Boyer Museum—Mechanical carvings

Paul Boyer   |  1930-  |  Belleville, KS

Mechanical sculptures 

“It’s my birthday and I’ll drive if I want to…”  And so drove I did…although not that far from home. First stop (after a drive through the Flint Hills) was in Belleville, KS, the home of theBoyer Museum (formerly Boyer Gallery.)  Recently “saved” by Paul’s children, who were able to buy the gallery building to house their father’s collection, this museum is home to some pretty intricate and amusing mechanical sculptures. Here you find hillbillies that hammer, horses that kick, goats bumping heads, a calliope playing music, Indians dancing, woodpeckers helping a self-portrait of the artist carve a wooden head, and a chicken shooting baskets out of a rather unusual body part.

Paul Boyer was born in 1930, in Aurora, Kansas.  His interest in mechanics began as a 5 year old, when he watched his dad make propeller blades for a wind generator.  At the age of 35 in 1965, he was in a bad accident and lost a leg, then contracted Hepatitis C through a blood transfusion, and given 5 years to live.   He has defied the prognosis and although unable to return to work, he has spent the last 30+ years creating his mechanical sculptures, many of which have been the highlight of the North Central Kansas Free Fair for years.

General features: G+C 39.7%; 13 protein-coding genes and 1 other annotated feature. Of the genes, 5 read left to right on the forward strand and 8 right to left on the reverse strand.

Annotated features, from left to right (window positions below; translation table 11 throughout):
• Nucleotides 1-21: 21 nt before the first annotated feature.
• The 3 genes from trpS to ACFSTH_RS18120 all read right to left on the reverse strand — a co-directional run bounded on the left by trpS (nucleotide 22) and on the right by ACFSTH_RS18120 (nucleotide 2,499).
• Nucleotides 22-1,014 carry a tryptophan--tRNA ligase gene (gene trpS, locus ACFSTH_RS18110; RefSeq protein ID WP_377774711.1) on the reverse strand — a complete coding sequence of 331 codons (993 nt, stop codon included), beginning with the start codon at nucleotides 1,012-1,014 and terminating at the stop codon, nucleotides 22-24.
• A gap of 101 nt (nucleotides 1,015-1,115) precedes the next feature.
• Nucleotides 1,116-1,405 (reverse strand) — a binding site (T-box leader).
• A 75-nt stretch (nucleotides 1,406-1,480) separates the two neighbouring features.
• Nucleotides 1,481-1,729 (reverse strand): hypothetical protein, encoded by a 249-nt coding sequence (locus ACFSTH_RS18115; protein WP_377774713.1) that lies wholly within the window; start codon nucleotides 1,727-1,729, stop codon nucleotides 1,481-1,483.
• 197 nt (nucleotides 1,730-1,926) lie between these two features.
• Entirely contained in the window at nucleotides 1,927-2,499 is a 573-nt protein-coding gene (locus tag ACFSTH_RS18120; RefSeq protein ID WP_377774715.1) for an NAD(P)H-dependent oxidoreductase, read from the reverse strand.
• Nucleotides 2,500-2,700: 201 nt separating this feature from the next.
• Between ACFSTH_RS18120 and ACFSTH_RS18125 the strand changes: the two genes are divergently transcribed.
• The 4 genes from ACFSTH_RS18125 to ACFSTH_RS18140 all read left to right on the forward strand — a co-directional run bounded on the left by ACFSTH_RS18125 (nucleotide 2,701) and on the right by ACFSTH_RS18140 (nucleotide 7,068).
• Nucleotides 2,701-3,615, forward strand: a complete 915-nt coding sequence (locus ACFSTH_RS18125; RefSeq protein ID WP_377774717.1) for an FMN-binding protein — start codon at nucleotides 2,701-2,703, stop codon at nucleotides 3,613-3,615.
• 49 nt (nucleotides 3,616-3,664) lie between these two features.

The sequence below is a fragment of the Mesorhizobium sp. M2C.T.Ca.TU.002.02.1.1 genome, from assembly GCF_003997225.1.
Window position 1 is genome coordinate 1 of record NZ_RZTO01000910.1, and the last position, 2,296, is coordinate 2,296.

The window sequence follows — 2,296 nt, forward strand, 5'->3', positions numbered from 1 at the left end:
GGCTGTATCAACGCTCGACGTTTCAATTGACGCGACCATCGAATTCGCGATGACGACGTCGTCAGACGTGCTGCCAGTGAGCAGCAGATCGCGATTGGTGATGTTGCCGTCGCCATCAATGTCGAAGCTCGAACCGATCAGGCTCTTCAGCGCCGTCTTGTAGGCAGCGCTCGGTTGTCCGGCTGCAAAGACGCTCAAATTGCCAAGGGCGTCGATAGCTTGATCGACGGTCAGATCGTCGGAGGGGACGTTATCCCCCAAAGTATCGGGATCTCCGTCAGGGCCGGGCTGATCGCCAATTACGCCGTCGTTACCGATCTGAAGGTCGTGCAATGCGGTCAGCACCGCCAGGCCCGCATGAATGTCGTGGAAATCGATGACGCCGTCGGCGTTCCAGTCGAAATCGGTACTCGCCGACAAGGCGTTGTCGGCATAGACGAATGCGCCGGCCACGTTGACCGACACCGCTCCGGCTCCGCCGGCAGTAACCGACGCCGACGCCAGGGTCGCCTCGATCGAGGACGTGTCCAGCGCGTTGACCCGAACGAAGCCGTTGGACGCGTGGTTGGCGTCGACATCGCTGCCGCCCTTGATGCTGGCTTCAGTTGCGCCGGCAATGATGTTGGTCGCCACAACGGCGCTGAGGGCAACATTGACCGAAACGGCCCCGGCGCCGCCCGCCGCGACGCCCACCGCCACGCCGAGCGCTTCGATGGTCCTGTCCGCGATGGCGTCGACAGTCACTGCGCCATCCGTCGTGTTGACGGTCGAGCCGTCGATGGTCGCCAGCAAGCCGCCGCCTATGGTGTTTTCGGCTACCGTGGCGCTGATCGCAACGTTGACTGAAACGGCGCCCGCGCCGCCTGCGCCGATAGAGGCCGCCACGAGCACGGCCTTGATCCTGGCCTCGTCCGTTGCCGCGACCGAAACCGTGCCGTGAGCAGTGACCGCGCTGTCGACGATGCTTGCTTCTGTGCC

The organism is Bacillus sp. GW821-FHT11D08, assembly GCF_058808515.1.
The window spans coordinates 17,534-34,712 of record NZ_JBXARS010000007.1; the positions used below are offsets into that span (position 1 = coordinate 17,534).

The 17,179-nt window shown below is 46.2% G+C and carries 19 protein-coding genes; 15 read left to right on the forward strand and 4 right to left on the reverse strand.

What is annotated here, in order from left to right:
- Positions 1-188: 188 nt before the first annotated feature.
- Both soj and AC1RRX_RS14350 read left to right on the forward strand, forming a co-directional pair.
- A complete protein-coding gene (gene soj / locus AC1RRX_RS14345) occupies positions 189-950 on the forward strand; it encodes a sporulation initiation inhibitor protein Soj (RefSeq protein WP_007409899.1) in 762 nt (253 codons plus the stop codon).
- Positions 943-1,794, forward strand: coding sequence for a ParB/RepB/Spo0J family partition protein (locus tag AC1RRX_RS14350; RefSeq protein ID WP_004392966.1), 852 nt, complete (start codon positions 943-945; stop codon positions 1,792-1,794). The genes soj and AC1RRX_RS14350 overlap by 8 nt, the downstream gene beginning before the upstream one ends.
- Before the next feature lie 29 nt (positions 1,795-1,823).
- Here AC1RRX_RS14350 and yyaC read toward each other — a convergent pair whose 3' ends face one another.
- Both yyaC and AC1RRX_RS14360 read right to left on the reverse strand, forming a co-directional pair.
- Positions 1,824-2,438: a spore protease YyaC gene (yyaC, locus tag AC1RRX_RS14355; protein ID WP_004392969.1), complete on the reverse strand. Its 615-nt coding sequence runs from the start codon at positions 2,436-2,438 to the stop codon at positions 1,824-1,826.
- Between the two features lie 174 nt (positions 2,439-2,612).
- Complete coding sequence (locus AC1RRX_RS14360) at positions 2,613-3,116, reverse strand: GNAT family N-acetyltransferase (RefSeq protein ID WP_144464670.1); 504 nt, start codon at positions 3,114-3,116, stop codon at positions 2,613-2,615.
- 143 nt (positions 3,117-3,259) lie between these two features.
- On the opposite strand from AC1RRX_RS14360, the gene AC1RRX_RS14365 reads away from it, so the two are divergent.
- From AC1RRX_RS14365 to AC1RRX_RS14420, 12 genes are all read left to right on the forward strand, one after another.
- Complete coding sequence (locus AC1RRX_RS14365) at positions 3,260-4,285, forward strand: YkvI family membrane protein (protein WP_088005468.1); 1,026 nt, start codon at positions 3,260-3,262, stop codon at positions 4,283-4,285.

Paul’s work show his wonderful sense of humor, without the aid of blueprints, (he says if he can see it in his head, he can build it in front of him.) Most of his body of work has been saved at the museum, including his oldest carving from 1942 and what he considers his masterpiece, the “Wind Calliope.”  Built out of cedar, it took Paul about a year to create, which plays 2 songs, “Chariots of Fire” and “Mockingbird Hill.”  

The displays at the museum are wonderful as well, with just the push of a button showing off the delicate hand-made mechanics that make these intricate tableaus operate. 

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